Sunday, November 16, 2008


Handing Over to the Mirror on WordPress...
This is the Mirror on Blogger Signing Off.

Good Night and Good Luck Everybody!

This is my Closing Theme:

The Journey Continues Here.

Picture Courtesy of "daveknapik"

Saturday, November 15, 2008

The Mirror is Moving

I’m in a process of moving this blog permanently to another location… if you're not too bothered by the rubbish I've been beaming here for almost -gosh!- one an a half year now (man, time runs fast!) please go pay a visit and make yourself at home whilst I’m constructing it!
All suggestions are welcome by the way.
See you!

Friday, November 7, 2008

What the... ?

I'd be very interested in knowing your reaction to the very first appointment made by Mr. Obama. I may sound a bit over the edge here, but forgive me if I'm a bit sceptical. Indeed I'm more than that: My blood was boiling and I was deeply frustrated to the announcement of Rahm Israel Emanuel as chief of staff. Yes! because I somehow secretly hoped that this guy (Obama) would deliver and that -as Jill pointed out in a recent comment- his public stance may be different from what he really thinks. The fact is that Obama appointed a man not only deeply involved in the financial crisis (he was member of the board of Freddy Mac at the time it went through serious trouble, " and recuses himself from any Congressional votes on the mortgage giant" according to but who also served in the Israeli army; therefore an Israeli citizen and a de facto Israeli officer, whose background suggests where he comes from as far as the Middle-East is concerned (His father was member of the Irgun: the infamous terrorist organization that killed women and children during the first half of the 20th century in the name of Zionism.)
So I'm deeply sceptical and profoundly frustrated. Where do we go from here?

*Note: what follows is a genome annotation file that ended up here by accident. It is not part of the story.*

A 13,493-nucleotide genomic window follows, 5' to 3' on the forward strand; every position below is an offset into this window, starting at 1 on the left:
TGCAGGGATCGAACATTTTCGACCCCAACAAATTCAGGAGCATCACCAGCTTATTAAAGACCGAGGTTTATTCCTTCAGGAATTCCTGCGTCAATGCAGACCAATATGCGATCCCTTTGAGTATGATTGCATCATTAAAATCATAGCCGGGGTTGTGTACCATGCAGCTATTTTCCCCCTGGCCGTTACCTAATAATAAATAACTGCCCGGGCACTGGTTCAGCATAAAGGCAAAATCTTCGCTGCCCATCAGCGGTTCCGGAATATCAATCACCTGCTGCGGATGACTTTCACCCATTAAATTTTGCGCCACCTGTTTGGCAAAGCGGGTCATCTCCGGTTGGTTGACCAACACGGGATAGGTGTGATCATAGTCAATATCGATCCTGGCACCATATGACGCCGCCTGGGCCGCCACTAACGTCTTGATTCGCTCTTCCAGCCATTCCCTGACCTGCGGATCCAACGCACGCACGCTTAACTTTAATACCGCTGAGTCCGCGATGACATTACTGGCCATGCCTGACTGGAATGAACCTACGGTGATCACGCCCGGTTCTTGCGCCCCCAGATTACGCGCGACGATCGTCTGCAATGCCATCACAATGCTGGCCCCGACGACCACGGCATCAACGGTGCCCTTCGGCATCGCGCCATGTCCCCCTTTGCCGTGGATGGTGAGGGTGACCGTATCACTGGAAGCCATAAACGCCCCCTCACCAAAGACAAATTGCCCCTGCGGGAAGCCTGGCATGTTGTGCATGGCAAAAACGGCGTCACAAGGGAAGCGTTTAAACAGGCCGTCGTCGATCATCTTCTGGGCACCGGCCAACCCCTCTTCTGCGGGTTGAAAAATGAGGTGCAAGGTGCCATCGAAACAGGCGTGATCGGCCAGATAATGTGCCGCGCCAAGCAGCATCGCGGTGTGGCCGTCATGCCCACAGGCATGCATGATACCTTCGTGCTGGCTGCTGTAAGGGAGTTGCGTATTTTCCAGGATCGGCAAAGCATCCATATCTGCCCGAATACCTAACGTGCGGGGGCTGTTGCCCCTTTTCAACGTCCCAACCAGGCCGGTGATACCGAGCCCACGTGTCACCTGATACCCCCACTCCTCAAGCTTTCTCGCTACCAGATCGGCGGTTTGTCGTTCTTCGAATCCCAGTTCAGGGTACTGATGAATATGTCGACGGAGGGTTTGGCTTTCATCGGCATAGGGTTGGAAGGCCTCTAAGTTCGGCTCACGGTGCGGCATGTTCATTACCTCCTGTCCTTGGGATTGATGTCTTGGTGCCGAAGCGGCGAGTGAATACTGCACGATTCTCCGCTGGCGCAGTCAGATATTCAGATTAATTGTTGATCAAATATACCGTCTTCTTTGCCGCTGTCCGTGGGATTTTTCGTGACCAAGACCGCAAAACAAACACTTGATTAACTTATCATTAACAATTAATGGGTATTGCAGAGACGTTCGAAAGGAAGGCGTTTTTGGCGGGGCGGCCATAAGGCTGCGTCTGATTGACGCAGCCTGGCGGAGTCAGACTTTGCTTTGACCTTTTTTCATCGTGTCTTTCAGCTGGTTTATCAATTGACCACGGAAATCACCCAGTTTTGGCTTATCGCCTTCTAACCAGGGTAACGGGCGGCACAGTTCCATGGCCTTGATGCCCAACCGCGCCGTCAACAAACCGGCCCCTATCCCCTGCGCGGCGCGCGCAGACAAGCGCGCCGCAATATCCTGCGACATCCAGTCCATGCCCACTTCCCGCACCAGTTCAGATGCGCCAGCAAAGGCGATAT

Tuesday, November 4, 2008

The Case For Obama

From an Arab perspective, foreign policy is paramount as far as the next American president's intentions are concerned. Of course there is the ambivalent approach on Iran, the position on Israel (read this too), the condescending interventionist stance on Pakistan and all the rest of it. But let's face it: The question here for anybody who has the privilege to vote in this crucial election and who has primarily foreign policy in mind, is, to put it bluntly, to choose the less worse candidate.

Five Good Reasons

1. His experience with poverty first in Indonesia where he witnessed -reportedly- the effects of an ill advised American foreign policy, supporting an ugly dictatorship, then in Chicago where he preferred working as a community organizer and civil rights lawyer rather than choosing a promising and predictably lucrative career as a corporate lawyer, having just graduated from a prestigious law school.

2. He opposed the war on Iraq well before the illegal invasion started, then he advocated an early and phased withdrawal in concordance with the opinion of a crushing majority of the "international community" (meaning: ordinary people's).

3. Despite some early contradictory declarations, he generally seeks a renewed diplomacy with a more seasoned approach with Cuba, Syria and Iran. Of course, and as far as the middle-east is concerned, the pressure and the level of infiltration by the Israel lobby and by the Military industrial complex are such that it will be difficult in case Obama had the integrity, soundness and willingness to act as an honest broker, to overturn the flawed system in place. Of course Arabs have to walk the walk after having talked the talk, far from primitive and futile violence.

4. The power of symbolism. In other words: the simple fact of having a black, self-made, left-leaning (in American terms of course), charismatic and clearly smart American president (at least in comparison with the imbecile outgoing one) may in and of itself contribute to temper international relations, and inject hope an positive expectation not only amongst Americans but also to some extent, amongst young secular people over the world -literally.